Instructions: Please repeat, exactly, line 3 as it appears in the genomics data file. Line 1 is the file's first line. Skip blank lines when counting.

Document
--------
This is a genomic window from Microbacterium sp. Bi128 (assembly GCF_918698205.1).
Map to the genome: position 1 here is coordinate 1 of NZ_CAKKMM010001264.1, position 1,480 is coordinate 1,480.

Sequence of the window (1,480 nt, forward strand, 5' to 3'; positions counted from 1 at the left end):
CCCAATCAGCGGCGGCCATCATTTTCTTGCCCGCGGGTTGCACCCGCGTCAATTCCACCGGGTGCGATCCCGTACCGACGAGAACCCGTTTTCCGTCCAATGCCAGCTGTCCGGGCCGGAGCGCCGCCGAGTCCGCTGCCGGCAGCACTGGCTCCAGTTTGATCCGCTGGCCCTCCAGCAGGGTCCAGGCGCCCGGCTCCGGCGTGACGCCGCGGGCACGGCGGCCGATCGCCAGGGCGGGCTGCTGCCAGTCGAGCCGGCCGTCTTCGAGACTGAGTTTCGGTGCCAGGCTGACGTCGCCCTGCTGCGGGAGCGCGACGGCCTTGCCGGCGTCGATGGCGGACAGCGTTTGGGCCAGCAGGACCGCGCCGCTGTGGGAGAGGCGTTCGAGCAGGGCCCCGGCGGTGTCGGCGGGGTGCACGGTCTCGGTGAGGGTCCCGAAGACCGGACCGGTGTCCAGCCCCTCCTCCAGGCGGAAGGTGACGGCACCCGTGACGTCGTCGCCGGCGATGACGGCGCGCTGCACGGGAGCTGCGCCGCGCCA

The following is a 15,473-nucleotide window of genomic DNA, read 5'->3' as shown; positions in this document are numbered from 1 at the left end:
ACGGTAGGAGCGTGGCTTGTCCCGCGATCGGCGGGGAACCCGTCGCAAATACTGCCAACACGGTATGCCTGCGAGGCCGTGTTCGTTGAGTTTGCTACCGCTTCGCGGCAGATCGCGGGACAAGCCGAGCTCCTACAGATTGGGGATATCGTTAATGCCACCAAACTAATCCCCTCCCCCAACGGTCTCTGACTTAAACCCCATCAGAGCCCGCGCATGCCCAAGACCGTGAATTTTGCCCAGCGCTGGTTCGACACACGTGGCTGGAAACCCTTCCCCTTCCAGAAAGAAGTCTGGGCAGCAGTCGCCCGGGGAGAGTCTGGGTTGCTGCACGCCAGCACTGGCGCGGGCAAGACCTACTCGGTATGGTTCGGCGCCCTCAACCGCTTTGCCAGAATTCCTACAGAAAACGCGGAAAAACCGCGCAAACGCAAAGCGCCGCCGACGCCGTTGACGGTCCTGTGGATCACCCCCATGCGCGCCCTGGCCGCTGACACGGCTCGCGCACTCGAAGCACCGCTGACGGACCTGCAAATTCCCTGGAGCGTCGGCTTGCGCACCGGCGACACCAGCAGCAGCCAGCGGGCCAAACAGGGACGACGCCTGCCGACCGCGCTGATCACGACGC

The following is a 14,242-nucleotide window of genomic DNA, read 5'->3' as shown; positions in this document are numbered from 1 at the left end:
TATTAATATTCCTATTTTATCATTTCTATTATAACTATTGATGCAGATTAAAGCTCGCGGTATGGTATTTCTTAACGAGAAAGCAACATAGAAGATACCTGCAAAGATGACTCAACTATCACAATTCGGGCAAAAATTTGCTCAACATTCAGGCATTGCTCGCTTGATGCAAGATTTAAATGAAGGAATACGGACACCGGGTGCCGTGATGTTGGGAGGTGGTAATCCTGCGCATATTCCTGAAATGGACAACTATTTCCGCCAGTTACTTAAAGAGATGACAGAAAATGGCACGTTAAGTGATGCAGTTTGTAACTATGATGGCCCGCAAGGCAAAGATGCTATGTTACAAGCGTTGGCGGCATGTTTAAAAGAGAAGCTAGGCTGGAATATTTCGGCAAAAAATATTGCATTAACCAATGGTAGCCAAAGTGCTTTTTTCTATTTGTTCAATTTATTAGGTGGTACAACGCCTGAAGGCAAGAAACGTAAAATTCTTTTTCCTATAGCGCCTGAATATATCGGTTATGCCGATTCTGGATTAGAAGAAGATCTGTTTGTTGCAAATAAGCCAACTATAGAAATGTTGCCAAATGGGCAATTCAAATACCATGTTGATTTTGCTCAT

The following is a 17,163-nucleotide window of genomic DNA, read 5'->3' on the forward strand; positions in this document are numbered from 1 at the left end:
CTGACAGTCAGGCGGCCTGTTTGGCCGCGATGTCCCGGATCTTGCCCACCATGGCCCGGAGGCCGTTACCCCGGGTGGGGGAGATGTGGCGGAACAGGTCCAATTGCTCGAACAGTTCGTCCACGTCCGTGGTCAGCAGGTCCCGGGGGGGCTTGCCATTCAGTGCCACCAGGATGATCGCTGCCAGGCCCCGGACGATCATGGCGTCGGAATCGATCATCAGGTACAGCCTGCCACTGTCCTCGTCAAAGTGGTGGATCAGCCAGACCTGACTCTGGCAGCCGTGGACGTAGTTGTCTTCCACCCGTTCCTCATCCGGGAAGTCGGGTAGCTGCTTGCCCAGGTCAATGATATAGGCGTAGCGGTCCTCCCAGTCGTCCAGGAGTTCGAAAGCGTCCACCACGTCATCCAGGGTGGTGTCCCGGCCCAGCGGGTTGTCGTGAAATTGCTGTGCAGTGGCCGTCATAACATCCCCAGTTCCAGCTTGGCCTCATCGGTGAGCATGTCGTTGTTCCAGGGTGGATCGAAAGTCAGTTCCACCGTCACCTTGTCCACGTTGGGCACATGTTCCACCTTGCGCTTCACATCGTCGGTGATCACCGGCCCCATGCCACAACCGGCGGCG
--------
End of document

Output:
Sequence of the window (1,480 nt, forward strand, 5' to 3'; positions counted from 1 at the left end):